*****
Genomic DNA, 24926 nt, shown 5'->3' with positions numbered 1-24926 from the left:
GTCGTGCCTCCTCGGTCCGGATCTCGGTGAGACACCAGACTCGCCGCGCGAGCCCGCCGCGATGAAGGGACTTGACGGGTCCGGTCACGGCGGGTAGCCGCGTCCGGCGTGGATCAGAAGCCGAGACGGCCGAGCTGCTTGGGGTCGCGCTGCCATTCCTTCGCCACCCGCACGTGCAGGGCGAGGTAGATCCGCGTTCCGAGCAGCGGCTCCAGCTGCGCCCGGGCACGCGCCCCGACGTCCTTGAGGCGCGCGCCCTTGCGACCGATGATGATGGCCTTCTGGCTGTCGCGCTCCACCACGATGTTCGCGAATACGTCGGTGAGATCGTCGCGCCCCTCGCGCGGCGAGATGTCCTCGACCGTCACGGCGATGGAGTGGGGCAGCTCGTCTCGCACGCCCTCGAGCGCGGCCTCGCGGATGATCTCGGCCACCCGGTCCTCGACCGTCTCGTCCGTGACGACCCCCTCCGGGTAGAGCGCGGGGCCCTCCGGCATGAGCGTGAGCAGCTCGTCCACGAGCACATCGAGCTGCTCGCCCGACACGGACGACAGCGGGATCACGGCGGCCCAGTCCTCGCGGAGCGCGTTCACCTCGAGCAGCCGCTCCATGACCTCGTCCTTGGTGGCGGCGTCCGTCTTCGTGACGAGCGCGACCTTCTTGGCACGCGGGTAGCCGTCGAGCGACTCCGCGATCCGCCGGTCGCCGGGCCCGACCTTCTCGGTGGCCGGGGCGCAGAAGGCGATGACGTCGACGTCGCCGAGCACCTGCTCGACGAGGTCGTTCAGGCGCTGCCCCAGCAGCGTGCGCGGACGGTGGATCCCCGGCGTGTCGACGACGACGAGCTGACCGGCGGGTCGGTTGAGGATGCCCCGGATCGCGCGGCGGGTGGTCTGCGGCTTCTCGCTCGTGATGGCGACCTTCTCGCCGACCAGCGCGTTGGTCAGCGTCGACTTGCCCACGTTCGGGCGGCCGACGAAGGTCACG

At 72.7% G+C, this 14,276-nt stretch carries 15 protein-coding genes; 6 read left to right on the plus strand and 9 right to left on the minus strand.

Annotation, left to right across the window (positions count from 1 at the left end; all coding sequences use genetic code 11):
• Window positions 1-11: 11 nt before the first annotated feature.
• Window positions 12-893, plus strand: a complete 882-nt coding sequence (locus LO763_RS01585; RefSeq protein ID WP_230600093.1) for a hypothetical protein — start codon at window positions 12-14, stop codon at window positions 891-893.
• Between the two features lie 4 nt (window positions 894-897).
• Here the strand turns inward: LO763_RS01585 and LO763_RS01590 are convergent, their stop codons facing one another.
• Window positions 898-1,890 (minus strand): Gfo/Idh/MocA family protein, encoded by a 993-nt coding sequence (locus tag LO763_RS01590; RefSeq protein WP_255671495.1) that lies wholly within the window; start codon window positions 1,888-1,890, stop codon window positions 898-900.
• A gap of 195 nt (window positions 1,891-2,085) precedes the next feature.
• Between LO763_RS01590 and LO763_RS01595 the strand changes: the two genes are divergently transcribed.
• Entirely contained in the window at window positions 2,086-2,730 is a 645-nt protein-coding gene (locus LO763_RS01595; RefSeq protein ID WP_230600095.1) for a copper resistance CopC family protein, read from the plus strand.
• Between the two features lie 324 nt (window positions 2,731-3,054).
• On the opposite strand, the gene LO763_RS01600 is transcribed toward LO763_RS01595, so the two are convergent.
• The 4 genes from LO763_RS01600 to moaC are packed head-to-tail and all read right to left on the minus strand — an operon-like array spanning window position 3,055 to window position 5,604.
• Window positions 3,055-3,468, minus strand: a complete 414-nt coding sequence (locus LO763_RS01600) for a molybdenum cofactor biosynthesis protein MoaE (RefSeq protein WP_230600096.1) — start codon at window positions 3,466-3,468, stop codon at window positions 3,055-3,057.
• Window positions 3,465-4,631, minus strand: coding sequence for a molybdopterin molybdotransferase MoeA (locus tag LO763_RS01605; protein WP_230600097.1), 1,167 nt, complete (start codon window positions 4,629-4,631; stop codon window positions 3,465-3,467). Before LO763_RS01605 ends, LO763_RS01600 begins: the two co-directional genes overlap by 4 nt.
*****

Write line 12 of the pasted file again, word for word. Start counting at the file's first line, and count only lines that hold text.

• Entirely contained in the window at window positions 2,086-2,730 is a 645-nt protein-coding gene (locus LO763_RS01595; RefSeq protein ID WP_230600095.1) for a copper resistance CopC family protein, read from the plus strand.